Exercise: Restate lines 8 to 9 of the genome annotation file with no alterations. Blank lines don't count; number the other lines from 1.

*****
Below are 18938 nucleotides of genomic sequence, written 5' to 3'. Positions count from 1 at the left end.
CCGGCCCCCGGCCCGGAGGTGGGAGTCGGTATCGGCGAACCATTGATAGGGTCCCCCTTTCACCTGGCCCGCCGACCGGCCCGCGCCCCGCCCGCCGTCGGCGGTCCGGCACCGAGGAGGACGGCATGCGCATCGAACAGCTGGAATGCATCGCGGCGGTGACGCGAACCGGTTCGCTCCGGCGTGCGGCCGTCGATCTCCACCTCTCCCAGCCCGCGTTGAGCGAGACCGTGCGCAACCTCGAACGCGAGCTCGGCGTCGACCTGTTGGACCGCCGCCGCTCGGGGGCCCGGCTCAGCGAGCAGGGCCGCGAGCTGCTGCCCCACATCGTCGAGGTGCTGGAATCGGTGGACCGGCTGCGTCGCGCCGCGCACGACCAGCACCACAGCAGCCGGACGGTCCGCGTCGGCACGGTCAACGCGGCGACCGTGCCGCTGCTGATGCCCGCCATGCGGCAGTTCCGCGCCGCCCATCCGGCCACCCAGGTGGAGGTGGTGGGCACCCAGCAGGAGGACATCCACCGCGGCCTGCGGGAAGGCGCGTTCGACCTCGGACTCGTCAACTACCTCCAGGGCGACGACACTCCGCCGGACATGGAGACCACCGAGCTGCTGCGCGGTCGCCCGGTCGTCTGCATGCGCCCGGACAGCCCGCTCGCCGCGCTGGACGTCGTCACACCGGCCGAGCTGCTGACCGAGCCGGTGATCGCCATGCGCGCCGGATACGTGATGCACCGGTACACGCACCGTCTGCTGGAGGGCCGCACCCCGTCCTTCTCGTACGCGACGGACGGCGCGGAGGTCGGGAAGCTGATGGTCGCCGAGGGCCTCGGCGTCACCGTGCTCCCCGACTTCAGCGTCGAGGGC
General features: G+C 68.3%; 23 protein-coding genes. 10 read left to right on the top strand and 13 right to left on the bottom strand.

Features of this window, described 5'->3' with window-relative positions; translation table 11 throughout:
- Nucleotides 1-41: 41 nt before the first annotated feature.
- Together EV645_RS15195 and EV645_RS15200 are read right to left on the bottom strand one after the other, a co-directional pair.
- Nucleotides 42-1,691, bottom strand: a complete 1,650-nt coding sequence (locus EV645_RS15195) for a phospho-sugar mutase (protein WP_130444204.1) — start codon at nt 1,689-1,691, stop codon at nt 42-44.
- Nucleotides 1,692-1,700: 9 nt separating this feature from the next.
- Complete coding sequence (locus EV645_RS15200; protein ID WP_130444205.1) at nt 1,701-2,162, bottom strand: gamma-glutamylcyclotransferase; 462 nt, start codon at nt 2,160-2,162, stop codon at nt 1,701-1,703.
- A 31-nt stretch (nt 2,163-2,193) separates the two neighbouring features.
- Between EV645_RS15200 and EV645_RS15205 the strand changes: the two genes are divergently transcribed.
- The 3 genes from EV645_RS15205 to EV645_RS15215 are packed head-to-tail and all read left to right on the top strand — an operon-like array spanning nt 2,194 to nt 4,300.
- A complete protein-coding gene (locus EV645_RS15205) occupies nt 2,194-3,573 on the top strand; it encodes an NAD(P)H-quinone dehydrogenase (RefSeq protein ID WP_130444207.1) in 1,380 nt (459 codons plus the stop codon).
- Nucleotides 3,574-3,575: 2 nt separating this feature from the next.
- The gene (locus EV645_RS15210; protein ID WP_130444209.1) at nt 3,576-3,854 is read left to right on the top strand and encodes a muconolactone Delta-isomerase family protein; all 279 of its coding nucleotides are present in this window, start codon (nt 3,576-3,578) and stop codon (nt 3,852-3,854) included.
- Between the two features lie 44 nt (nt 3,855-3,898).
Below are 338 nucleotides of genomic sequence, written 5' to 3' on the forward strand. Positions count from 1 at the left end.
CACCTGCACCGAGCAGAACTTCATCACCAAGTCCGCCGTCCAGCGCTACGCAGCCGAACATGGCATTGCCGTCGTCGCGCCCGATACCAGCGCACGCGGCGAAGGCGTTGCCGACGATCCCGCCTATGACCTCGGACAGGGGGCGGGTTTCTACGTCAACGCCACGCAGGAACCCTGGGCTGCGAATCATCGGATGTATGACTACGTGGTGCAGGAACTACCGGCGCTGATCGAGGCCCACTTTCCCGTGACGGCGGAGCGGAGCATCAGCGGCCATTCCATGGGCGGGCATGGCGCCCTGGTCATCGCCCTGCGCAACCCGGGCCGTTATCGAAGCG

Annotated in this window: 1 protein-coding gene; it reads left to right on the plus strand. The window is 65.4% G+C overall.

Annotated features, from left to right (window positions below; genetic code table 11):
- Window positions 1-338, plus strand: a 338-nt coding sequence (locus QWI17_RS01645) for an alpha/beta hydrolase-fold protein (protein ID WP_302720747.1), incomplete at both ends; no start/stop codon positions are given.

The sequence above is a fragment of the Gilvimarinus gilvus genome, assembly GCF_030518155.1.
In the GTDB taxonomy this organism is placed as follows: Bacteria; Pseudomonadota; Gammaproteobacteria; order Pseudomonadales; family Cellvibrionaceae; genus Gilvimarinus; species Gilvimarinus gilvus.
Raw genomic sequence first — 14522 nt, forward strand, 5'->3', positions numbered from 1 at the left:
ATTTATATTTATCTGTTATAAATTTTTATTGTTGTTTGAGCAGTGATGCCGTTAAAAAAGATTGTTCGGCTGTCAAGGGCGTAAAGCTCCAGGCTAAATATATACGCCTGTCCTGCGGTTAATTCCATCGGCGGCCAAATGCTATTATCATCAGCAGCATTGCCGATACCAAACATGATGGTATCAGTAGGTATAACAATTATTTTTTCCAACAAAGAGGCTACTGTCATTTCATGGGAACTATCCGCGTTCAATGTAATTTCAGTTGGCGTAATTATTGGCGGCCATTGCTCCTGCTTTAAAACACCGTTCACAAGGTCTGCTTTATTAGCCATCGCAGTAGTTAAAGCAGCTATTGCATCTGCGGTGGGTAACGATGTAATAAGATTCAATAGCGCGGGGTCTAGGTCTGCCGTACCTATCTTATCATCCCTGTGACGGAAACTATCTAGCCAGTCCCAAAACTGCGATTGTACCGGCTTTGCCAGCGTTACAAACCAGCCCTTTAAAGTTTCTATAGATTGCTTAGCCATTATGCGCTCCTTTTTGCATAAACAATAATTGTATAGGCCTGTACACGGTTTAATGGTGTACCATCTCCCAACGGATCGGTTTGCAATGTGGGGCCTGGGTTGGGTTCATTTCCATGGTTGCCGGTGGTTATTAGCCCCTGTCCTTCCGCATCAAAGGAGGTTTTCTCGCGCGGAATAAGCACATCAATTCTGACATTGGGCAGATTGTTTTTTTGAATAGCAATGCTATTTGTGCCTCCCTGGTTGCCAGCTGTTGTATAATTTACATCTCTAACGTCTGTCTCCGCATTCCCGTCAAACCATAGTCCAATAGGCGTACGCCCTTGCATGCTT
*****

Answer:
- Nucleotides 1,692-1,700: 9 nt separating this feature from the next.
- Complete coding sequence (locus EV645_RS15200; protein ID WP_130444205.1) at nt 1,701-2,162, bottom strand: gamma-glutamylcyclotransferase; 462 nt, start codon at nt 2,160-2,162, stop codon at nt 1,701-1,703.